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Yes, you can go back to court to get more time with the kids

On Behalf of | Aug 31, 2022 | Family Law |

Family law judges often have to make very difficult decisions. State law admonishes them to prioritize the best interest of the children and the family when making custody determinations. For most married couples facing divorce, shared custody is the most likely outcome.

Children typically benefit from having close relationships with both of their parents following a divorce or separation. However, there are occasionally circumstances that justify a judge’s decision to limit one parent’s custody time or even only grant them visitation, not legal decision-making authority and an equal share of parenting time.

If you only received the right to visitation or if the division of parenting time is highly uneven and not in your favor, you can possibly go back to court and ask for more time with the children after your divorce.

When your situation improves, you can have more parenting time

Typically, judges will have a reason for limiting someone’s access to or time with the children in a custody dispute. Whether you didn’t have a stable living arrangement yet or you struggled with depression in the early stages of your divorce, a judge may have felt that limiting your time with the children would be the safest choice for them.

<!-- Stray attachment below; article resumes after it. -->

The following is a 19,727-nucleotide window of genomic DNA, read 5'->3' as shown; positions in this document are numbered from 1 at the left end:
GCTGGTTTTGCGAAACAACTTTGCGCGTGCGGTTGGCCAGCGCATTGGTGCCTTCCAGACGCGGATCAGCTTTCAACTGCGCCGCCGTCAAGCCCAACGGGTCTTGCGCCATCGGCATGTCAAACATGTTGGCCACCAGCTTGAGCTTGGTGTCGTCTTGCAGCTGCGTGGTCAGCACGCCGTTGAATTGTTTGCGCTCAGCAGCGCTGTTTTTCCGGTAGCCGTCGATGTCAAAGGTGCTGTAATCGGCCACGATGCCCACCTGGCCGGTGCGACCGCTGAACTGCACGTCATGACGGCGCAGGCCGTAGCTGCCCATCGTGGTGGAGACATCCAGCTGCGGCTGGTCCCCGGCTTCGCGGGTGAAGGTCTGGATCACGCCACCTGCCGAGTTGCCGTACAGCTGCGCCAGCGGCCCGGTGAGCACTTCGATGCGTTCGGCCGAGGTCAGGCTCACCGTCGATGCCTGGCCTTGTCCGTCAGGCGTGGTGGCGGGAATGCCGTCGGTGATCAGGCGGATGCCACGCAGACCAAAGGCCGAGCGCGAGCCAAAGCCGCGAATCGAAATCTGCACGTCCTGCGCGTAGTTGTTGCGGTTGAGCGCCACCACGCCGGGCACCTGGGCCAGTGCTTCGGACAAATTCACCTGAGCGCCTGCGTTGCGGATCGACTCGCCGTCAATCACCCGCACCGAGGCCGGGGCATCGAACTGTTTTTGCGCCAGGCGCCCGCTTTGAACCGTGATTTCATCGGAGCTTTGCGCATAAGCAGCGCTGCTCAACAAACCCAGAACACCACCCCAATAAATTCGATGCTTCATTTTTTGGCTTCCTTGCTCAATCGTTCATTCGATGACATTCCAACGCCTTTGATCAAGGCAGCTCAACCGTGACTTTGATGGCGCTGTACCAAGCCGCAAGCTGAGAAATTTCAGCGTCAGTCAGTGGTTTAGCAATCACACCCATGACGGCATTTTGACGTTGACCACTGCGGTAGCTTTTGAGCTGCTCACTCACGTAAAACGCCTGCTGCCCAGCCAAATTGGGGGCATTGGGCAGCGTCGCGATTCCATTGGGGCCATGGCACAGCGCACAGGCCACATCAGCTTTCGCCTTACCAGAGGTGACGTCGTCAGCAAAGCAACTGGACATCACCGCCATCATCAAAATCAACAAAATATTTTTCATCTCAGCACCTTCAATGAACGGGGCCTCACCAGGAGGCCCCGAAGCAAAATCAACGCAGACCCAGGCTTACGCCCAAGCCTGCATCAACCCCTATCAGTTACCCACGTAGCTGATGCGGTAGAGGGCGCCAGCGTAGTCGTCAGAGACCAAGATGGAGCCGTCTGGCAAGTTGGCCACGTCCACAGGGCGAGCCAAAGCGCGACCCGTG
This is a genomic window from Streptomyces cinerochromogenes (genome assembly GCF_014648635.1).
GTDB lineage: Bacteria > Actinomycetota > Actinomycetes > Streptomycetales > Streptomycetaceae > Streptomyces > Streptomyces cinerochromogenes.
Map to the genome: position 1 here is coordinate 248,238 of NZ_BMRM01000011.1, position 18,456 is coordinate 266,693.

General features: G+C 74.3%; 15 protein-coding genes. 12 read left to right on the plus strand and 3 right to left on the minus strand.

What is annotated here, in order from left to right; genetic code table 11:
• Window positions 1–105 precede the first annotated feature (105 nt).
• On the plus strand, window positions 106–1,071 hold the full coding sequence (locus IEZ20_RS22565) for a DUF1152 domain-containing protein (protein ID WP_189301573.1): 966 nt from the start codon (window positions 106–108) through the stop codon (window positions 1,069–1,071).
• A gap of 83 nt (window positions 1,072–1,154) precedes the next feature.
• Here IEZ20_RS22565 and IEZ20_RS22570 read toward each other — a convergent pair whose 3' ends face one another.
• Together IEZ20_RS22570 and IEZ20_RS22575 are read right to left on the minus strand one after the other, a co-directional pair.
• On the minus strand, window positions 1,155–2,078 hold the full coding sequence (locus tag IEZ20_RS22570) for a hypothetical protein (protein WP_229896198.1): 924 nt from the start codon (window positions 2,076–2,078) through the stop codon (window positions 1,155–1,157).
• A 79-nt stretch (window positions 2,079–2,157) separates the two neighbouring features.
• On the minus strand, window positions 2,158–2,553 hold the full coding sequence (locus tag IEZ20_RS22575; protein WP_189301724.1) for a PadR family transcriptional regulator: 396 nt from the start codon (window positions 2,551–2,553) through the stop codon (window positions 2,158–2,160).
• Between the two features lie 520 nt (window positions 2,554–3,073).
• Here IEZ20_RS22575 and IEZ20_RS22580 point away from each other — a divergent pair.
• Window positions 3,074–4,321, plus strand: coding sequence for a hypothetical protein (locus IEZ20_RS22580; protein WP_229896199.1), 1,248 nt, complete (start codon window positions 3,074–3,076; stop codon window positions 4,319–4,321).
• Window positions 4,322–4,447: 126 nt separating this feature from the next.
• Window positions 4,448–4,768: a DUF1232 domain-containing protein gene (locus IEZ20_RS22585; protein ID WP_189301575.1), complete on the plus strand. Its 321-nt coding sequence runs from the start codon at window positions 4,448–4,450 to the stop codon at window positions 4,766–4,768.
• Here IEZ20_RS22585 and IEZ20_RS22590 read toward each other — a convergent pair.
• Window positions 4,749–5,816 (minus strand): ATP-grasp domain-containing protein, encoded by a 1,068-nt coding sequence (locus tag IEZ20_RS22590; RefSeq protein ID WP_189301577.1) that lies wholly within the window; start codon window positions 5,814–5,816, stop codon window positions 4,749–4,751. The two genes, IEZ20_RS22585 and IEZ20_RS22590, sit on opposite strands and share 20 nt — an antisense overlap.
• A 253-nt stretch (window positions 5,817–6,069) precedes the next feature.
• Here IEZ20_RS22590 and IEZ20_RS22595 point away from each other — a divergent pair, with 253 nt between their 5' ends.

Once you improve your personal circumstances, you will be in a good position to ask a Texas family law judge for a custody modification. They can review your existing custody order and then make changes, possibly granting you more time with the children and decision-making authority. The more documentation you have affirming that you have made positive changes, the easier it will be for you to convince a judge that granting you more time with the children will be in their best interest.

Don’t fall into the informal modification trap

Some people would prefer to stay out of court after a messy divorce or previous custody battle. They may try making a proposal to their ex regarding possible changes to the custody arrangement.

There’s nothing wrong with cooperating with your ex, as their approval of your suggestions could lead to an uncontested modification hearing. However, simply making an arrangement with them could put you at legal risk. They could request enforcement support and accuse you of parental kidnapping. Beyond that, you won’t be able to enforce your rights if they deny you parenting time.

Recognizing when it is time to consider a post-decree custody modification will protect your relationship with your children.